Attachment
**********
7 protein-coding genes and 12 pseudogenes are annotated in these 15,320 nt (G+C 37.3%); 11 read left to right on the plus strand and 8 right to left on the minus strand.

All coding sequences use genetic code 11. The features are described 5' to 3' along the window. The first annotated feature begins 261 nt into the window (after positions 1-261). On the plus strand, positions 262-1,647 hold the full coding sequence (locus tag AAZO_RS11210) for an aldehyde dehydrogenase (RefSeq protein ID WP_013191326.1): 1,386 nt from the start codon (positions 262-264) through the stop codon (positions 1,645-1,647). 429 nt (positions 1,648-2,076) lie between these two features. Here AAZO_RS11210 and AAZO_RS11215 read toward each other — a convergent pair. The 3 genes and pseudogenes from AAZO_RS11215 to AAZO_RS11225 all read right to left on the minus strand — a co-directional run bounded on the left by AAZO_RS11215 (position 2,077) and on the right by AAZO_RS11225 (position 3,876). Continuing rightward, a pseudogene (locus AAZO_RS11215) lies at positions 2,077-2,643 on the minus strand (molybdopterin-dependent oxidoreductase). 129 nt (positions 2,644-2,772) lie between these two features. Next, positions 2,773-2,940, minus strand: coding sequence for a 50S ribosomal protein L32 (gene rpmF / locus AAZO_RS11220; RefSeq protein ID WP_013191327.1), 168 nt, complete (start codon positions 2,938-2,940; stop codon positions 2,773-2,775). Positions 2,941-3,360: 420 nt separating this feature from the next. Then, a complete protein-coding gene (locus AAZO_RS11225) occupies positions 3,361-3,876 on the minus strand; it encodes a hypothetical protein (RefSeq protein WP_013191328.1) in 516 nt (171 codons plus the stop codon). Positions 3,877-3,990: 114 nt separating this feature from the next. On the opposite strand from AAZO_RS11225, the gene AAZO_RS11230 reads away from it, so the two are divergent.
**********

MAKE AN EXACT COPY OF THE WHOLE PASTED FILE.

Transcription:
7 protein-coding genes and 12 pseudogenes are annotated in these 15,320 nt (G+C 37.3%); 11 read left to right on the plus strand and 8 right to left on the minus strand.

All coding sequences use genetic code 11. The features are described 5' to 3' along the window. The first annotated feature begins 261 nt into the window (after positions 1-261). On the plus strand, positions 262-1,647 hold the full coding sequence (locus tag AAZO_RS11210) for an aldehyde dehydrogenase (RefSeq protein ID WP_013191326.1): 1,386 nt from the start codon (positions 262-264) through the stop codon (positions 1,645-1,647). 429 nt (positions 1,648-2,076) lie between these two features. Here AAZO_RS11210 and AAZO_RS11215 read toward each other — a convergent pair. The 3 genes and pseudogenes from AAZO_RS11215 to AAZO_RS11225 all read right to left on the minus strand — a co-directional run bounded on the left by AAZO_RS11215 (position 2,077) and on the right by AAZO_RS11225 (position 3,876). Continuing rightward, a pseudogene (locus AAZO_RS11215) lies at positions 2,077-2,643 on the minus strand (molybdopterin-dependent oxidoreductase). 129 nt (positions 2,644-2,772) lie between these two features. Next, positions 2,773-2,940, minus strand: coding sequence for a 50S ribosomal protein L32 (gene rpmF / locus AAZO_RS11220; RefSeq protein ID WP_013191327.1), 168 nt, complete (start codon positions 2,938-2,940; stop codon positions 2,773-2,775). Positions 2,941-3,360: 420 nt separating this feature from the next. Then, a complete protein-coding gene (locus AAZO_RS11225) occupies positions 3,361-3,876 on the minus strand; it encodes a hypothetical protein (RefSeq protein WP_013191328.1) in 516 nt (171 codons plus the stop codon). Positions 3,877-3,990: 114 nt separating this feature from the next. On the opposite strand from AAZO_RS11225, the gene AAZO_RS11230 reads away from it, so the two are divergent.